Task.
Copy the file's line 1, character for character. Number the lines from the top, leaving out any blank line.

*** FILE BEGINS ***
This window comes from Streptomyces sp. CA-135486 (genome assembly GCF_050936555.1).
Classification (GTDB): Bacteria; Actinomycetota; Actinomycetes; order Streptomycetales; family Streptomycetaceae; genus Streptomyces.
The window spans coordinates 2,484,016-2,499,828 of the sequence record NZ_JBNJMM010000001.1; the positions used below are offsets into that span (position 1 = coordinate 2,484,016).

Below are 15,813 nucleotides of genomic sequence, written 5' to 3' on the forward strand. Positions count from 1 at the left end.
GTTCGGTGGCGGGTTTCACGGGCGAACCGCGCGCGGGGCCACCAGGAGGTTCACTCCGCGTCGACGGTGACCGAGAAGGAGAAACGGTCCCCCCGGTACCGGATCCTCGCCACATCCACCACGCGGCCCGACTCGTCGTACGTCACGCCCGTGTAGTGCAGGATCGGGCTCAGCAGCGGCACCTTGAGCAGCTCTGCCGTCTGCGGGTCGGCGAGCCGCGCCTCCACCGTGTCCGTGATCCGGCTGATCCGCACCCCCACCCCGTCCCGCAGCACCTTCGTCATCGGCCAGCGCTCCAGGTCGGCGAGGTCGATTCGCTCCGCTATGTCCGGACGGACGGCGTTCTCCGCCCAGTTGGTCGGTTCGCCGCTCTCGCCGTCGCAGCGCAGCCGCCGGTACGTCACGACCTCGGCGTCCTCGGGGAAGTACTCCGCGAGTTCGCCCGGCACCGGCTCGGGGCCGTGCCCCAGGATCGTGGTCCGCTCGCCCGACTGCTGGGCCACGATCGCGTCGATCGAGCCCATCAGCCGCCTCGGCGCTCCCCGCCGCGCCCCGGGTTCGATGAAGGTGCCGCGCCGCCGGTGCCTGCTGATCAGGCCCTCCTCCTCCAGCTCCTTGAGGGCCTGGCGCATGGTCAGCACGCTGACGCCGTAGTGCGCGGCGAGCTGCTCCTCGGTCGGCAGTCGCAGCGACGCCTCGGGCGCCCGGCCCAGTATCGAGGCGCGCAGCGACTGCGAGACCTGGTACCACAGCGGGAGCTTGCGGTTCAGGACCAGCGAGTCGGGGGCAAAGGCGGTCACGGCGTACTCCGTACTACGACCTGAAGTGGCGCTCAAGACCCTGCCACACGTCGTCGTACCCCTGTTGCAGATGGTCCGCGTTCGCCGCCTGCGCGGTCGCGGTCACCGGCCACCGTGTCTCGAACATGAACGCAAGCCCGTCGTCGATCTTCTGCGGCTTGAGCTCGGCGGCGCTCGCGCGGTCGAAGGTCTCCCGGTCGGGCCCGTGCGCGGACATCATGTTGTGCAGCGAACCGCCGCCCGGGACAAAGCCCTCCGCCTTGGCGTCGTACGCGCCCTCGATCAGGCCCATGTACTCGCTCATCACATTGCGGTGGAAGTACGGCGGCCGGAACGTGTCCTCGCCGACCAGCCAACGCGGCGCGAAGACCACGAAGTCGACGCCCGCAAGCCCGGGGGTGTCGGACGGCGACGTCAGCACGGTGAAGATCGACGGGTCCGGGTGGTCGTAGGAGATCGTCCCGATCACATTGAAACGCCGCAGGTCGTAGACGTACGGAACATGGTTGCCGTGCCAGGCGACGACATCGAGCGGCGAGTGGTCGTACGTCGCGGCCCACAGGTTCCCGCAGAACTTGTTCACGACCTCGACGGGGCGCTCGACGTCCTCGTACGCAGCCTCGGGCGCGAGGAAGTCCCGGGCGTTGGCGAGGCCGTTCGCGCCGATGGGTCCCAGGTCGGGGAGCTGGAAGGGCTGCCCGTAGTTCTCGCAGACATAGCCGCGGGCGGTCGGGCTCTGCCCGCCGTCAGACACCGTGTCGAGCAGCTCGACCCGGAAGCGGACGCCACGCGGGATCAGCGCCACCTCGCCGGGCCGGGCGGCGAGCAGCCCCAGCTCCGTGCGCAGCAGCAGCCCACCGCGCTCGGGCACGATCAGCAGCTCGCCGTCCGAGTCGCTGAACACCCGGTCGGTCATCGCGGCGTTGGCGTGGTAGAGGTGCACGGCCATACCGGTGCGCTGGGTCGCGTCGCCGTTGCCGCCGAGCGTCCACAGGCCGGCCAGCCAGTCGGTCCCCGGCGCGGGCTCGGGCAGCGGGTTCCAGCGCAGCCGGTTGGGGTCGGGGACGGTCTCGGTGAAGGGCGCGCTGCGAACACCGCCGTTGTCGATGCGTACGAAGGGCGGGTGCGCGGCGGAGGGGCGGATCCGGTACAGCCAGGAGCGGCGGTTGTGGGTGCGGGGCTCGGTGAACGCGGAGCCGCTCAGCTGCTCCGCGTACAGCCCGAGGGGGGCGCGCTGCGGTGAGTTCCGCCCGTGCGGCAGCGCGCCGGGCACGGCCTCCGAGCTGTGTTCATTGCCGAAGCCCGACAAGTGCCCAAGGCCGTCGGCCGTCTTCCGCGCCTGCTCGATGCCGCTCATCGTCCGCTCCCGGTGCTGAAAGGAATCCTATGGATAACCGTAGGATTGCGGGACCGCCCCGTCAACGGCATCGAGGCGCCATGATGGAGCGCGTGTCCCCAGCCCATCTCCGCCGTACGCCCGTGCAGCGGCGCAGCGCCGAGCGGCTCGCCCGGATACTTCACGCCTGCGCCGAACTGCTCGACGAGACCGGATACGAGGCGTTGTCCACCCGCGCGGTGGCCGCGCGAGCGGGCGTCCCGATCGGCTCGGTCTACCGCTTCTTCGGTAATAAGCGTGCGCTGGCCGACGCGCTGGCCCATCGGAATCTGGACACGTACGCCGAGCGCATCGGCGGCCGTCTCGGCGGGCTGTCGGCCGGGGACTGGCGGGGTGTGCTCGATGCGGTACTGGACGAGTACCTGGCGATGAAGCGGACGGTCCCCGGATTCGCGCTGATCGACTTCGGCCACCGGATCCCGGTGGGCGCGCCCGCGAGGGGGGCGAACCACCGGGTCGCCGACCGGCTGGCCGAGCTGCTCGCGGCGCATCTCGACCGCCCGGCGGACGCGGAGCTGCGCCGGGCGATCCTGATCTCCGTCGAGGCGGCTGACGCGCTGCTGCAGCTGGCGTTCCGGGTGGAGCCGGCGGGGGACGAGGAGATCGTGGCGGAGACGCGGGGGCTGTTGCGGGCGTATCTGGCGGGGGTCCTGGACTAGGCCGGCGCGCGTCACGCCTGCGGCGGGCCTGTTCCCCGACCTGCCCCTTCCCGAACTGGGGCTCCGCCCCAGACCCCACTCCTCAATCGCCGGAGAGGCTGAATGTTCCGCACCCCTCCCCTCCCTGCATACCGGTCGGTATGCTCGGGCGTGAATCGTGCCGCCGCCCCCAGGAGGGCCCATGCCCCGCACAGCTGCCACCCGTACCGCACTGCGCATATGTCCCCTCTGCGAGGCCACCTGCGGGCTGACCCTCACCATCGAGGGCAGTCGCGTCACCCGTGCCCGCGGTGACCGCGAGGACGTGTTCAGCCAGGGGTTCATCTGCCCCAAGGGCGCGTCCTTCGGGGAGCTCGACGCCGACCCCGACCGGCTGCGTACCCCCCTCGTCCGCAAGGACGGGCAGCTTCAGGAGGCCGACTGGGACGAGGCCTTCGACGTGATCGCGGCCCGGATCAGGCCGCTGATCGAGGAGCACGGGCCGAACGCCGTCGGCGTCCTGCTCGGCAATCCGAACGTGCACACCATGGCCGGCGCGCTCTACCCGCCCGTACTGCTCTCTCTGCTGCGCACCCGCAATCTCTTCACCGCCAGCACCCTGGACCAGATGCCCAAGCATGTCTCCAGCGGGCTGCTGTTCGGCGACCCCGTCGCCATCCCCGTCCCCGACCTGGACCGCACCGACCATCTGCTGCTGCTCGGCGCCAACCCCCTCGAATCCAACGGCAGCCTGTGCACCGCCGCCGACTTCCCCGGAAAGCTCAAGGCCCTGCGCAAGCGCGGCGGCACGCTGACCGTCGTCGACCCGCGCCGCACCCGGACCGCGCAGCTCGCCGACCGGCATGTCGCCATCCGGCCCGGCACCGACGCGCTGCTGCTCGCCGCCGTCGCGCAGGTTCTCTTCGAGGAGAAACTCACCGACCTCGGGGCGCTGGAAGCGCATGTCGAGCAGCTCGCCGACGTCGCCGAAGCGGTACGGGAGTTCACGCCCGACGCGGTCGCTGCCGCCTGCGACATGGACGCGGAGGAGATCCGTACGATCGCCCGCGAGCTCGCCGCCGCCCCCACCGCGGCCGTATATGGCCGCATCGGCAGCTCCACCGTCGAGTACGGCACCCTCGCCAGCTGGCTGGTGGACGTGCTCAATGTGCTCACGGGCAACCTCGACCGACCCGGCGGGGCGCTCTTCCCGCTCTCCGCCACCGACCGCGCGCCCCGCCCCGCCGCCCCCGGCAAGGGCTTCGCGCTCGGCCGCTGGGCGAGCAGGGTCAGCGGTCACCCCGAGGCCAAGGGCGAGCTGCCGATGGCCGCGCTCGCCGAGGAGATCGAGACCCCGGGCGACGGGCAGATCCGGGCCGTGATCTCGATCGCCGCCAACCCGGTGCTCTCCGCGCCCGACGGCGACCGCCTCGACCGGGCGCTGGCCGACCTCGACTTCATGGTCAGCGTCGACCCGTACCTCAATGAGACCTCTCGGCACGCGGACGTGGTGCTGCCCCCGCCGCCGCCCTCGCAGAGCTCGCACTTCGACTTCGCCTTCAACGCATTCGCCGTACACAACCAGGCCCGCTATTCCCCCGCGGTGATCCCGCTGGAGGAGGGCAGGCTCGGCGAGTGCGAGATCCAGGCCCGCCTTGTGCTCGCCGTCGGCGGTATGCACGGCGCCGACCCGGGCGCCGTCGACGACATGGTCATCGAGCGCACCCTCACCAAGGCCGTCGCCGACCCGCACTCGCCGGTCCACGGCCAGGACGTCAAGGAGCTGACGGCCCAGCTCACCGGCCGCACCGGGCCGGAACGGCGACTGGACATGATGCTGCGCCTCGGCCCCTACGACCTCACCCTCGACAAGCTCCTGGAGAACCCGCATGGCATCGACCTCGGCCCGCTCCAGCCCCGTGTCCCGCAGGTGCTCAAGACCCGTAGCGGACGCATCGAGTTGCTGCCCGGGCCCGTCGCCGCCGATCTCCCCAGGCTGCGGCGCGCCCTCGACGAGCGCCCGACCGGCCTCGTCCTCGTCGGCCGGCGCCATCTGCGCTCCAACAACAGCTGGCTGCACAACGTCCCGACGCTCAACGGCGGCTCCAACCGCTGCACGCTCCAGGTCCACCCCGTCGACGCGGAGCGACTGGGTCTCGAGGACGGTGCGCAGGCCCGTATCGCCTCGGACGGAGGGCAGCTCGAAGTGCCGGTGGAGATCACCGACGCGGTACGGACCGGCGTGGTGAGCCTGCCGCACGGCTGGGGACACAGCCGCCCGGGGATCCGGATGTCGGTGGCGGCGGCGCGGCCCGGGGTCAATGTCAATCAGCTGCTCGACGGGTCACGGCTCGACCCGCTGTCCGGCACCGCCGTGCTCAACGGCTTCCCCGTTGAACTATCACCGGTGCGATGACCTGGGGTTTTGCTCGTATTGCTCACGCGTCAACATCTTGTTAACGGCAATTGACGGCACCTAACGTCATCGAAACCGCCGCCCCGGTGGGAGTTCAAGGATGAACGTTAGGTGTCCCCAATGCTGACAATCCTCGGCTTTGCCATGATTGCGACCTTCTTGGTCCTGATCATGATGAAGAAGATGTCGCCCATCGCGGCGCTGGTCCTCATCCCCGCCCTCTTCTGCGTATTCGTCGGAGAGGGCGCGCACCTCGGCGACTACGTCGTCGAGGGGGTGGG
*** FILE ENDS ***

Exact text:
This window comes from Streptomyces sp. CA-135486 (genome assembly GCF_050936555.1).